Productivity Engineering

Productivity is one of those terms that all think they understand but consensus is not on the definition.  Ghobadian and Husband (1990) point out that the productivity concept is viewed in slightly various ways:

Technological Engineering Economist
Productivity view: Productivity as the ratios of outputs to the inputs expended in its production. view efficiency as the relationship between the actual and the potential output of a process. Productivity as the efficiency of resource allocation

Productivity can be measures in many ways but usually three traditional types of index productivity measures are distinguished:

Partial productivity measures ratios of output to one source of input, such as labour, capital, material or energy
Value added productivity ratios of net output (total output minus intermediate goods and services purchased) to the sum of associated labour and capital input.
(also called: Total-factor productivity or multi-factor productivity)
Total productivity measures ratios of total output to the sum of all input factors

It is necessary be able to separate partial productivity (i.e. output related to one type of input) from total productivity (i.e. output related to multiple types of input).


The Centre (cPPP) uses the term productivity as following:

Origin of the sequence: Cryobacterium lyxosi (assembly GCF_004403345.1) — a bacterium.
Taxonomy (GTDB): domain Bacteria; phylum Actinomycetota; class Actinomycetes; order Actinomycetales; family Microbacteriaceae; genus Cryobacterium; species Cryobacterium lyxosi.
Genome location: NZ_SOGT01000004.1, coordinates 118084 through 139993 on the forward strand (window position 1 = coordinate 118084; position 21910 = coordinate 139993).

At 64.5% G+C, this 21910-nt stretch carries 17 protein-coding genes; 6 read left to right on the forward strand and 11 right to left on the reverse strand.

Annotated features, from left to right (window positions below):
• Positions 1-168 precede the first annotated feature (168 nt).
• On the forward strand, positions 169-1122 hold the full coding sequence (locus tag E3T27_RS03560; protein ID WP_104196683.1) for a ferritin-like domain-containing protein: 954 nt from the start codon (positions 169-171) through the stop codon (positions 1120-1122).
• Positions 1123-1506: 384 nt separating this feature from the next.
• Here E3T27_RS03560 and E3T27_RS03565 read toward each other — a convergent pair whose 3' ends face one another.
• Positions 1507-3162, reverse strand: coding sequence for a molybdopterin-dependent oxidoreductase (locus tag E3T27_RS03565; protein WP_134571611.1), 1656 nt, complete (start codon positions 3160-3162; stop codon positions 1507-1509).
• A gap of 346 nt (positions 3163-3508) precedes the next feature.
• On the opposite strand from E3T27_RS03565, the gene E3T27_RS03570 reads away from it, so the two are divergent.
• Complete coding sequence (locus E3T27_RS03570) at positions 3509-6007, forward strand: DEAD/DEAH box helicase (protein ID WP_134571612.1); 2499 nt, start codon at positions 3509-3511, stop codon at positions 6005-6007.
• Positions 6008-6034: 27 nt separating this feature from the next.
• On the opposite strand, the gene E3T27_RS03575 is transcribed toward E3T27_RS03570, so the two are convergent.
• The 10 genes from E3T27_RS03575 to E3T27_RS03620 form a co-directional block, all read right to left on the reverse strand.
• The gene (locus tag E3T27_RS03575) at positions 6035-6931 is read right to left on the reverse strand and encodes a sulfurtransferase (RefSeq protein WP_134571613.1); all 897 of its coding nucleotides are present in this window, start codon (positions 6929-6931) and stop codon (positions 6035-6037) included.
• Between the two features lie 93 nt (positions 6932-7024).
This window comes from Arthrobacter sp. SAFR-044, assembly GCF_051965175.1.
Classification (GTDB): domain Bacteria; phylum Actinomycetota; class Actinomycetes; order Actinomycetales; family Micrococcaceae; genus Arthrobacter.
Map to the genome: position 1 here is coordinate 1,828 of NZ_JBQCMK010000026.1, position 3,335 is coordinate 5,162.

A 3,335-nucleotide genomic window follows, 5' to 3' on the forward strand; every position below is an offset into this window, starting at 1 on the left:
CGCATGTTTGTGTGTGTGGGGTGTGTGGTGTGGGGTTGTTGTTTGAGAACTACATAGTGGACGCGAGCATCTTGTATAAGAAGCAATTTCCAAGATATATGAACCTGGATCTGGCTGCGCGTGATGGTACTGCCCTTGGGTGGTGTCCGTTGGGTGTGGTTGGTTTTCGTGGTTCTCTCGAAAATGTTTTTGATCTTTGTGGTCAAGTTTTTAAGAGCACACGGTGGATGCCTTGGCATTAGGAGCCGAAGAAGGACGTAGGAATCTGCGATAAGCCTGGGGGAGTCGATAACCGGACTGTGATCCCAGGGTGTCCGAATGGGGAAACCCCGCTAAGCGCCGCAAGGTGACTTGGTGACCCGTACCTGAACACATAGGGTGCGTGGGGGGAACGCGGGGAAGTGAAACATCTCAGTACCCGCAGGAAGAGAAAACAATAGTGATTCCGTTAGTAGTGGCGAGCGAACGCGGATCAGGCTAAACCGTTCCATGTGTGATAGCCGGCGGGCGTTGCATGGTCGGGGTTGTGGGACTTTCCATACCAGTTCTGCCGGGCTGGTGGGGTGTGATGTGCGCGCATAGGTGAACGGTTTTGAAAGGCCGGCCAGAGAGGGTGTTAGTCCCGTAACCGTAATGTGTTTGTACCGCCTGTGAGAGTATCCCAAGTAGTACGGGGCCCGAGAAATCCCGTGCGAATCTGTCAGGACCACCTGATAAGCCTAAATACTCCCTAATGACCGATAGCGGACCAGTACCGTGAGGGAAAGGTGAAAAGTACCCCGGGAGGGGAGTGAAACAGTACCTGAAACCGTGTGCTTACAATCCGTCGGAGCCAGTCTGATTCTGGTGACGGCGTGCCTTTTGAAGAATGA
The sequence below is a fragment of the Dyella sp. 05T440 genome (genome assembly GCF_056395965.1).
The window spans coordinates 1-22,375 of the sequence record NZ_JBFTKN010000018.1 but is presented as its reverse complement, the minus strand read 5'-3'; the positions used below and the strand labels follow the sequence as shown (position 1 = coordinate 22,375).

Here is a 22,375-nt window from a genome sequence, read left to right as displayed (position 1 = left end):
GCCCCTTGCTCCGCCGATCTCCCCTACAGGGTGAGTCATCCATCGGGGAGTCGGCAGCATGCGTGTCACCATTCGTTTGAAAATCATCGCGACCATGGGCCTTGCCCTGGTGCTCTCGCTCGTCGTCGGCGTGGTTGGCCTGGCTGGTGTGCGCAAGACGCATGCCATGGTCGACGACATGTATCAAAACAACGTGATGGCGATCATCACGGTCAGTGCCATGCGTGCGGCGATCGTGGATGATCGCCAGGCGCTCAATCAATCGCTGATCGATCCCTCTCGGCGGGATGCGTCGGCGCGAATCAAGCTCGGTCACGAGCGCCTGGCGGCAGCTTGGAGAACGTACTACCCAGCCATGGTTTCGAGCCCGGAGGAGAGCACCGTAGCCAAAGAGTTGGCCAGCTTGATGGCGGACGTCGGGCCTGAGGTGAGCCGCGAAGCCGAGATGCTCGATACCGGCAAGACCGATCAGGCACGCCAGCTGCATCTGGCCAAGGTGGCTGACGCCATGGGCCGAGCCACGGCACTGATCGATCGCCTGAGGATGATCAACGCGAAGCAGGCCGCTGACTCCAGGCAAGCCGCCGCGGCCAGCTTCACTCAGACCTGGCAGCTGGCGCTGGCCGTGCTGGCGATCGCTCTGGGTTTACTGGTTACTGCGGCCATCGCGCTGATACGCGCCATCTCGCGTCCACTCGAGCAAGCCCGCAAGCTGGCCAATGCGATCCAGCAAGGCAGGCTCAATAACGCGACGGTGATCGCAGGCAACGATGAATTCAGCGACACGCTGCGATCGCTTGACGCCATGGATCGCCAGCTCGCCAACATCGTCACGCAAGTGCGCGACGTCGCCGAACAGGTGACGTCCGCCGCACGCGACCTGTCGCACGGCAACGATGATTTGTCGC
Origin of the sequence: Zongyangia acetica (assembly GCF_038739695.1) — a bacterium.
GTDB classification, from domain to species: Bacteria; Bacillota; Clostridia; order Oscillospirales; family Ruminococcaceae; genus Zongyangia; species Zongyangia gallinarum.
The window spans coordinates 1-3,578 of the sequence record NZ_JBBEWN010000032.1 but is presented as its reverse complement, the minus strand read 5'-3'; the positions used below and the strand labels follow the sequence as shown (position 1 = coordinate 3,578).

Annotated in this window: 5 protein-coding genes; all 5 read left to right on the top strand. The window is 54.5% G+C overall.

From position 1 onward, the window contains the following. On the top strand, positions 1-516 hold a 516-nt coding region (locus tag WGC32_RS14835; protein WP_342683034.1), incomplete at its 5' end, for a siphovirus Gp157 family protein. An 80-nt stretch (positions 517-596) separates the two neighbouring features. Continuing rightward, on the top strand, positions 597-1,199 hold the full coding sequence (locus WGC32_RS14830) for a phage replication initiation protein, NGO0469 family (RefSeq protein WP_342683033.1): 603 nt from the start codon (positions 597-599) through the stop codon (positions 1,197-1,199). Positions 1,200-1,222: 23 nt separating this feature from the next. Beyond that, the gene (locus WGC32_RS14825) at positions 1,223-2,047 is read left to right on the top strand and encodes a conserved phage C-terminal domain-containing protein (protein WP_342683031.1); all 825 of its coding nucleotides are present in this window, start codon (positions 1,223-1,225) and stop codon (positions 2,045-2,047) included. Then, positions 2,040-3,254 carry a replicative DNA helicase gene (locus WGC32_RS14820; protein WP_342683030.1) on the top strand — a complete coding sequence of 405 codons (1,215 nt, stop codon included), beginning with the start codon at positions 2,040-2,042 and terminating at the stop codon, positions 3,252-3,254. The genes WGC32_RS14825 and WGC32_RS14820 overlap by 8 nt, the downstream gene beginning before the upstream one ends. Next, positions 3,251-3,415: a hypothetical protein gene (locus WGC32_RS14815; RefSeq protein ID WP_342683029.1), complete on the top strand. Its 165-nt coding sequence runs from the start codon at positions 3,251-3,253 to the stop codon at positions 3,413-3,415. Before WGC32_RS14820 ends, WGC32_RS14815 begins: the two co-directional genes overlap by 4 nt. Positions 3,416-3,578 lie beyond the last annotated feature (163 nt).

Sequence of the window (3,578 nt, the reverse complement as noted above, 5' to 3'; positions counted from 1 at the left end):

Logo-Bullet
  • We adhere to the engineering view (improvements) on productivity
  • We mainly use partial and value-added productivity

The research group is working on understanding Talent Engineering and the associated productivity dilemma from an industrial engineering standpoint, meaning: a system that transforms an input to an output. Taking outset in that the system is responsible for 80-90% of errors in outputs, a system view is necessary (actually, Deming (1994) maintained that 94% of problems are due to system design / management issues and only 6% special courses).  The question then becomes, what is the system, what is the input and output, who is the customer, who are stakeholders and for what.  This research postulates that we need to look at four main systems, the educational system, the students / employees / customers / members system, the organisations in which persons reside and finally the society.  It is within the interaction of those systems that the problem lies.  Looking at only one of those will only lead to sub-optimisation.  The current view on knowledge worker productivity has precisely done that.

Quality Engineering  and productivity are closely related.  Better quality should mean less rework (in widest sense) and hence better productivityEngineering Economics deals with the decision making that focuses on engineering problems. It deals with economics aspects of products, service and technical support. Engineering economics assumes that the decisions will lead to an improved productivity and presumes some technical knowledge of the decision maker. Engineering Design has major impact on productivity.  Productivity should always be underlying when designing products, services and systems. Production Engineering is the selection of processes that deal with the transformation of inputs to outputs. The goal is to design a system that has the best possible productivity. Production Engineering uses quality engineering, engineering economics and engineering design to get the best productivity.